The Human Rights Project uses regional and global mechanisms to hold U.S. government accountable to international human rights law.
We evaluate policy, challenge social inequity and imagine possibilities for change—all using a human rights lens.
The Annual Human Rights Institute
Our annual Human Rights Institute promotes good governance and social change by training a select group of participants from around the country to strengthen their local advocacy efforts by using a human rights frame. Alumni become part of a nationwide community of advocates and have access to ongoing education, technical support, and dialogue. Our tenth annual Human Rights Institute was held in spring of 2015 in New York City. Learn more about the event here.
The Convention on the Elimination of All Forms of Discrimination Against Women (CEDAW) is a comprehensive bill on women’s rights that was adopted by the United Nations in 1979. It came into force on 3 September 1981 and has been ratified by 188 states. The United States is the only industrialized country that has not ratified it.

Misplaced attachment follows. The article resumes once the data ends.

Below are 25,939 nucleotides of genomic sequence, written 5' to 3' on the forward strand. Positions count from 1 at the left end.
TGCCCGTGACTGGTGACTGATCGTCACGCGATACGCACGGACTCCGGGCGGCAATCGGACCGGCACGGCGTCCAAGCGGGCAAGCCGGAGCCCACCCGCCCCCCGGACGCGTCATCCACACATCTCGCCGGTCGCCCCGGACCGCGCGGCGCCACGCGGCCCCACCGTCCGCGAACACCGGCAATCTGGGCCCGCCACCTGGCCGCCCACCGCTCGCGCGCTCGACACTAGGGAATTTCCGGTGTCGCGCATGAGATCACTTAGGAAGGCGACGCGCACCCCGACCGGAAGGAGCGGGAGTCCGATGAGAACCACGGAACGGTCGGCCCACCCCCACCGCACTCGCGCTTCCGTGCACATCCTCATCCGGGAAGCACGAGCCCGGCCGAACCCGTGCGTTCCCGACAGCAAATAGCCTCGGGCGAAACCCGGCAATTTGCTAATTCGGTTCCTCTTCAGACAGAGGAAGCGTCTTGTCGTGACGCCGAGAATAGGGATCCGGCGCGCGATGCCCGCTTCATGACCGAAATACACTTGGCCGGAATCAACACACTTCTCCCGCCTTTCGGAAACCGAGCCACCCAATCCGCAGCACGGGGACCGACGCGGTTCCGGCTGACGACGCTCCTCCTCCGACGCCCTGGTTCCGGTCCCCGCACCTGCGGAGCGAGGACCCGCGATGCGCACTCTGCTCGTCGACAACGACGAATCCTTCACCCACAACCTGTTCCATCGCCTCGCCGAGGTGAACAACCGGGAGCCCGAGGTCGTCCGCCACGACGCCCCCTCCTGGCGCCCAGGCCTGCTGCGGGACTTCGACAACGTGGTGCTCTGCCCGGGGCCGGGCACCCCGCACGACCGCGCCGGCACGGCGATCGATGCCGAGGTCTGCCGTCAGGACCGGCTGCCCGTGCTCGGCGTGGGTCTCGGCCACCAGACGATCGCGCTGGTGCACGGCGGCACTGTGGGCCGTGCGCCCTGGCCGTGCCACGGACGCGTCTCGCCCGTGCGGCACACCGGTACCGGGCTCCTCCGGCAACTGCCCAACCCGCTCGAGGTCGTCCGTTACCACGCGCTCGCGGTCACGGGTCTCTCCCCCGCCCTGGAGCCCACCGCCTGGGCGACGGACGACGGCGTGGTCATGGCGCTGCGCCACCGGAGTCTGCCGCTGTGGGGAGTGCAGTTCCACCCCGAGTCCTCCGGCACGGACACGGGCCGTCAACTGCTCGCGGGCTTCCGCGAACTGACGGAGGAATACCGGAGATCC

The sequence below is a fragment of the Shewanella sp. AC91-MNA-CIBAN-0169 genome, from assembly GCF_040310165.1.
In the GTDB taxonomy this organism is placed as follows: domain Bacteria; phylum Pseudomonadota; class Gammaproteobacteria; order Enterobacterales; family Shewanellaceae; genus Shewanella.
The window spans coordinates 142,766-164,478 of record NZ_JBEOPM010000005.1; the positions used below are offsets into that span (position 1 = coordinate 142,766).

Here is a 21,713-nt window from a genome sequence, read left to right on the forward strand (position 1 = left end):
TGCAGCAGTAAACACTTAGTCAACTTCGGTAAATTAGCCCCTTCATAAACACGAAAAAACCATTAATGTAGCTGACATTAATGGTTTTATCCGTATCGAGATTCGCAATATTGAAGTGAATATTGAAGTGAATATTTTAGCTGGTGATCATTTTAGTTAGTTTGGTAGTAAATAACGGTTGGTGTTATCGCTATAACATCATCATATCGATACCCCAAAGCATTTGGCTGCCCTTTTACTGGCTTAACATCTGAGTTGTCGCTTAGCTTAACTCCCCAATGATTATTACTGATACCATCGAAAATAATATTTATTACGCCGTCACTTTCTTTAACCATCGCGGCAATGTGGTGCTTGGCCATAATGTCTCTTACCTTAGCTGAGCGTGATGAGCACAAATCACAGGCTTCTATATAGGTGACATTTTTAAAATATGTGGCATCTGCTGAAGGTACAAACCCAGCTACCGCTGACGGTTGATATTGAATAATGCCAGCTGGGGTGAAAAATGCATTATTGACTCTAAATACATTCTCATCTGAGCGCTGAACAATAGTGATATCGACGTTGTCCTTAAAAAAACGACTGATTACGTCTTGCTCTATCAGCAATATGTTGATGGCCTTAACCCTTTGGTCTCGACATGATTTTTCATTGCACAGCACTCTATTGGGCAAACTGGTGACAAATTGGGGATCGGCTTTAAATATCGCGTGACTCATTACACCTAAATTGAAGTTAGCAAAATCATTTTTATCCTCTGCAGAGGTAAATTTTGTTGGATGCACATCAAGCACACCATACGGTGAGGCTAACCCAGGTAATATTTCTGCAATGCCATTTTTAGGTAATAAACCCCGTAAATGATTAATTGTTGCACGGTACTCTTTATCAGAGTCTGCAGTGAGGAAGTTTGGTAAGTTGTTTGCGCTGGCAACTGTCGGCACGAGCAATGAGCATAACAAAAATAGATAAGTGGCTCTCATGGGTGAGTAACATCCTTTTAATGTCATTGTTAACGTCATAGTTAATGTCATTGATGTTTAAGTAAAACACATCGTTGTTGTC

The Human Rights Project (HRP) at the Urban Justice Center (UJC) is working to have New York City pass an ordinance that will locally implement the treaty principles encapsulated in both CEDAW and the International Convention on the Elimination of All Forms of Racial Discrimination (CERD).
With a mayoral administration focused on addressing inequality, and with a progressive swath of politicians who occupy major offices, this is the political moment to be able to create the change HRP has led the charge towards for over ten years. This kind of local action needs to happen in order to foster national level change.